7
\$\begingroup\$

In a recent bout with lesser deaths, we noticed some particulars about Move Actions that Trigger Reactions. Particularly:

If you use a move action but don’t move out of a square, the trigger instead happens at the end of that action or ability.

However, the lesser death reactions (and some others) can disrupt movement

If the Strike hits, the lesser death disrupts the triggering action.

There are other instances of this, such as Monks' Stand Still feat (on a critical hit). In such a case, is the target rendered still Prone or is the action done and cannot be disrupted?

\$\endgroup\$
1
  • 3
    \$\begingroup\$ Side note, finding the ruling that a creature no longer has the Prone condition while being attacked by a Reaction saved a character from a critical to Dying 3 from Wounded 1. Was one of the better moments brought to you by rules lawyering. \$\endgroup\$
    – Ifusaso
    Feb 17, 2022 at 5:27

2 Answers 2

4
\$\begingroup\$

They Stay Prone

Stand is a simple action: it simply states:

You stand up from prone.

Disrupting actions states:

When an action is disrupted, you still use the actions or reactions you committed and you still expend any costs, but the action’s effects don’t occur.

And the Move Actions that Trigger Reactions rules don't specify anything that would go against the standard disrupting rules. The timing clause has implications for whether the target counts as prone when standing, which you noted in your comment. But the clear and plain reading seems to be that:

  1. Disrupting an action prevents the effects of that action.
  2. Standing has the effect of removing the prone condition.
  3. Disrupting a stand should leave the target prone (even if they are not prone for the triggered attack).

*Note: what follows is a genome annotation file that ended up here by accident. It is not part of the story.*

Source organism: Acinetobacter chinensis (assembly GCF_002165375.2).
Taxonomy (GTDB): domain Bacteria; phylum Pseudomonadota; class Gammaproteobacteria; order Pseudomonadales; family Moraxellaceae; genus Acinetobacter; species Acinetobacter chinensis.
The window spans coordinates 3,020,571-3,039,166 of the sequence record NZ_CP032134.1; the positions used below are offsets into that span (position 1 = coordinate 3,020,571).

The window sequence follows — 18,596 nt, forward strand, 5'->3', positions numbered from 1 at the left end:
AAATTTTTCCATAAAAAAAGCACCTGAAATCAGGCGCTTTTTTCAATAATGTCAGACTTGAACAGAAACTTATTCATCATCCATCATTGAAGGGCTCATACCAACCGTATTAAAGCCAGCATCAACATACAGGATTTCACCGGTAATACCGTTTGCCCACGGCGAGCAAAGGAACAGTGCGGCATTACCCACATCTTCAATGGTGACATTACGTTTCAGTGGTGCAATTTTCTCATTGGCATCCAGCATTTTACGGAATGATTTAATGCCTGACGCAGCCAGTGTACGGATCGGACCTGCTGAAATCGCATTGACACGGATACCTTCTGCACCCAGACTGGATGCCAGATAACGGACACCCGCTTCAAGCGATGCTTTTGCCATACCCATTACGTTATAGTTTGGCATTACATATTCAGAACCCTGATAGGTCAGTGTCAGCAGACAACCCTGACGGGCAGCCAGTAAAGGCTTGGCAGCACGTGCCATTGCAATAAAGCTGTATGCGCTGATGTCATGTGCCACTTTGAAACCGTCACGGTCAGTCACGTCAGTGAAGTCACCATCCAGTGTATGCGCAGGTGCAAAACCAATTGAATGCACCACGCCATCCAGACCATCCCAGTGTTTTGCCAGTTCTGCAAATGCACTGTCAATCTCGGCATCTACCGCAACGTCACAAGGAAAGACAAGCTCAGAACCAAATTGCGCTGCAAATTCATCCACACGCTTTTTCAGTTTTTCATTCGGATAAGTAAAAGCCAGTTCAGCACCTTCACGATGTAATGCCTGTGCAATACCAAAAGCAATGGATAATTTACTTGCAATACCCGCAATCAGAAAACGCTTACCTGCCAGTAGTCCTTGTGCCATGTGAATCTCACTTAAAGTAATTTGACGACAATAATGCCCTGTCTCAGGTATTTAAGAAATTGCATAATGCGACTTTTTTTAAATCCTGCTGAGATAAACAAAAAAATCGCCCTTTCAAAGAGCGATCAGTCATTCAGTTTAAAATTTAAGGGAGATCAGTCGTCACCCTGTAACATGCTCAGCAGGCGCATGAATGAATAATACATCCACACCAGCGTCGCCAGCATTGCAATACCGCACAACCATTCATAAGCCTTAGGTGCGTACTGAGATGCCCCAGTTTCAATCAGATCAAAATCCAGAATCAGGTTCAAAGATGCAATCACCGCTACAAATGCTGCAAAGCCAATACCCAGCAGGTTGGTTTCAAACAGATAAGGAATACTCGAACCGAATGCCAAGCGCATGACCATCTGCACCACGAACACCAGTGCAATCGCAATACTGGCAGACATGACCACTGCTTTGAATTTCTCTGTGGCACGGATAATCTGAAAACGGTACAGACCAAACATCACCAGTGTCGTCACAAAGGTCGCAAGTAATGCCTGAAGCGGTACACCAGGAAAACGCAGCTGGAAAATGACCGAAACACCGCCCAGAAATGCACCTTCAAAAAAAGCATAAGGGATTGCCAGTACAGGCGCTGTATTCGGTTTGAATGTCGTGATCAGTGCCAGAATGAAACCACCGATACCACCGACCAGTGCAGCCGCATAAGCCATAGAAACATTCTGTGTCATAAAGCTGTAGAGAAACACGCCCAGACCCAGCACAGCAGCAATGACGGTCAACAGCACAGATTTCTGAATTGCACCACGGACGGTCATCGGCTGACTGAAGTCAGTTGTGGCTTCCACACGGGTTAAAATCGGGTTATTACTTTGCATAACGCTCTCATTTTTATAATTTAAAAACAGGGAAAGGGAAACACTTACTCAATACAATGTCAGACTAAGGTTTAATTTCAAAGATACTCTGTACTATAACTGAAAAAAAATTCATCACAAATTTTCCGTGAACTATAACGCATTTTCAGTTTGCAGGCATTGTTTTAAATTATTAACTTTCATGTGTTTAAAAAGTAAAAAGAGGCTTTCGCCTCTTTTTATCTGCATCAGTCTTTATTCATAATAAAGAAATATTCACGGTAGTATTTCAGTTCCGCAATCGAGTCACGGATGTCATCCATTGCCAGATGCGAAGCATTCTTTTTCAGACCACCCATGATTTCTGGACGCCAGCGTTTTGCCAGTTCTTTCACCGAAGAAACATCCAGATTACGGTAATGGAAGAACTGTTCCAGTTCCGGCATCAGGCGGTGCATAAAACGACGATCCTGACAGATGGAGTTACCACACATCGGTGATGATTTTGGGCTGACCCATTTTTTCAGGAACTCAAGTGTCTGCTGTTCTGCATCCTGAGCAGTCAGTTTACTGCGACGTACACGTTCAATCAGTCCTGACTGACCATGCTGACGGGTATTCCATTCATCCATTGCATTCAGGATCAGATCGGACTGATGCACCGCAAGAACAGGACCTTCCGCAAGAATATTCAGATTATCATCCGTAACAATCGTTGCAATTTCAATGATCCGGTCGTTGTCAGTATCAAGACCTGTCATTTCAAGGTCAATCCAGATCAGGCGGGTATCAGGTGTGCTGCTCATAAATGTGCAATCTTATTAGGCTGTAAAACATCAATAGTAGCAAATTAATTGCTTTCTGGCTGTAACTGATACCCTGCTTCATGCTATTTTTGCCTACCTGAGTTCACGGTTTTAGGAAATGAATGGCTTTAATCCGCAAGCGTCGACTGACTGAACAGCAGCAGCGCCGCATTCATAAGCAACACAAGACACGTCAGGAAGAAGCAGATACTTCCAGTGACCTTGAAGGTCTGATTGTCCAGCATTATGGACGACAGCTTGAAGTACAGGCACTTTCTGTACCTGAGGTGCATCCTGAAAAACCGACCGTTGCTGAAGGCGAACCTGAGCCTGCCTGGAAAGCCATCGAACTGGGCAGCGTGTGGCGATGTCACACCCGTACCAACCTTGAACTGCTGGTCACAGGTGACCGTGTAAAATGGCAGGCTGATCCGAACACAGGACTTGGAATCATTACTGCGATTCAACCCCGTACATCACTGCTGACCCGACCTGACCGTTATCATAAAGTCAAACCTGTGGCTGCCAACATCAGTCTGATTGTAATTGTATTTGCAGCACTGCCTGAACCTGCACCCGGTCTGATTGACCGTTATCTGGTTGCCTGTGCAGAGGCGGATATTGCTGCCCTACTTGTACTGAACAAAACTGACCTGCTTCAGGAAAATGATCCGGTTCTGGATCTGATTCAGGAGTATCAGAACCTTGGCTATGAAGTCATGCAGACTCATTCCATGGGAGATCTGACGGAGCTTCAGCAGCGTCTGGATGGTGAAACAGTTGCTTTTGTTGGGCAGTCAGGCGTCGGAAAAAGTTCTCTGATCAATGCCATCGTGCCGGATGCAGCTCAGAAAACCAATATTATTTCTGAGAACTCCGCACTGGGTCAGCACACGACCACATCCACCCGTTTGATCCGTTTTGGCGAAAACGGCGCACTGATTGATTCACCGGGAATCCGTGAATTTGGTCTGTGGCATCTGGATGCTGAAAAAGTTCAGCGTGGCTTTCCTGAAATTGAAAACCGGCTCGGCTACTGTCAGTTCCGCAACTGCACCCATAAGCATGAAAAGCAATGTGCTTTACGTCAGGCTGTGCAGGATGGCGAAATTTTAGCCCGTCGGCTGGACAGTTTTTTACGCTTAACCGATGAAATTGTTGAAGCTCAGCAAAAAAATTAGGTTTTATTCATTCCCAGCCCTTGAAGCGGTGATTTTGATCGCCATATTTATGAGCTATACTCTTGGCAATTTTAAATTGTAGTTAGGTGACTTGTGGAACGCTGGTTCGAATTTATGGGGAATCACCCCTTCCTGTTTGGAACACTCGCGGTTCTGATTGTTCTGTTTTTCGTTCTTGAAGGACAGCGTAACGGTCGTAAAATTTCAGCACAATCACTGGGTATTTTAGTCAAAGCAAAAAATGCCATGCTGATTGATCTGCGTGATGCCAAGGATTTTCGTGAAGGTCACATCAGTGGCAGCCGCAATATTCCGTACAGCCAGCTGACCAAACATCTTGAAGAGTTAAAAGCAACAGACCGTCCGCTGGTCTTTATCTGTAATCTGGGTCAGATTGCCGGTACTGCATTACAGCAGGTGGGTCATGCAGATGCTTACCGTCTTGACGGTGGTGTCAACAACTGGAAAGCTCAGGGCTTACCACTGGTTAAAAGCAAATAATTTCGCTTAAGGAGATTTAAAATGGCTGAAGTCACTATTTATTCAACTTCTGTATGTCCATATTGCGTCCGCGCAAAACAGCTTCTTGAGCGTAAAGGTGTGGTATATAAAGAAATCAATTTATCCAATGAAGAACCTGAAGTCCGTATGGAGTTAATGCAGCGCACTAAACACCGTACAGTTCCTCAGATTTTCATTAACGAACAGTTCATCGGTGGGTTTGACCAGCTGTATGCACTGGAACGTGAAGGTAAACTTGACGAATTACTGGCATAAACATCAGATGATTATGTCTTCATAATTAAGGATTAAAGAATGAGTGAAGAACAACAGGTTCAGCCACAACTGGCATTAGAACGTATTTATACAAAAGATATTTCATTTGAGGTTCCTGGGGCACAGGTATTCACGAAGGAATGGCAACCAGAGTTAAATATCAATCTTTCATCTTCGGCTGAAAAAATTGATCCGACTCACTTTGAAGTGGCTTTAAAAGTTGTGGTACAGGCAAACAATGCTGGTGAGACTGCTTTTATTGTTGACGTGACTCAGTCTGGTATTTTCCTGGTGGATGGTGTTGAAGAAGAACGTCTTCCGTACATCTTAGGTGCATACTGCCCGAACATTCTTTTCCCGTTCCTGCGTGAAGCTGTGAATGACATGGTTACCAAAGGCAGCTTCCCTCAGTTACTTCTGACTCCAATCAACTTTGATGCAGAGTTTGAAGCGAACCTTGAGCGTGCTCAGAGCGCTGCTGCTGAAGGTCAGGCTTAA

\$\endgroup\$
1
\$\begingroup\$

GM Discretion

Disrupting actions describes what happens when actions are disrupted when they have been partially completed at the time:

The GM decides what effects a disruption causes beyond simply negating the effects that would have occurred from the disrupted action. For instance, a Leap disrupted midway wouldn’t transport you back to the start of your jump, and a disrupted item hand off might cause the item to fall to the ground instead of staying in the hand of the creature who was trying to give it away.

So what the effect would be of disrupting the end of a Stand action would fall to the GM to decide.

At the end of Standing a character is likely no longer prone, so the GM may decide disrupting the action doesn't really change things or might instead earn some other penalty in line with the examples above. Or they may decide that the action is completely disrupted regardless so the character never managed to complete their Stand and is still prone.

\$\endgroup\$

You must log in to answer this question.

Not the answer you're looking for? Browse other questions tagged .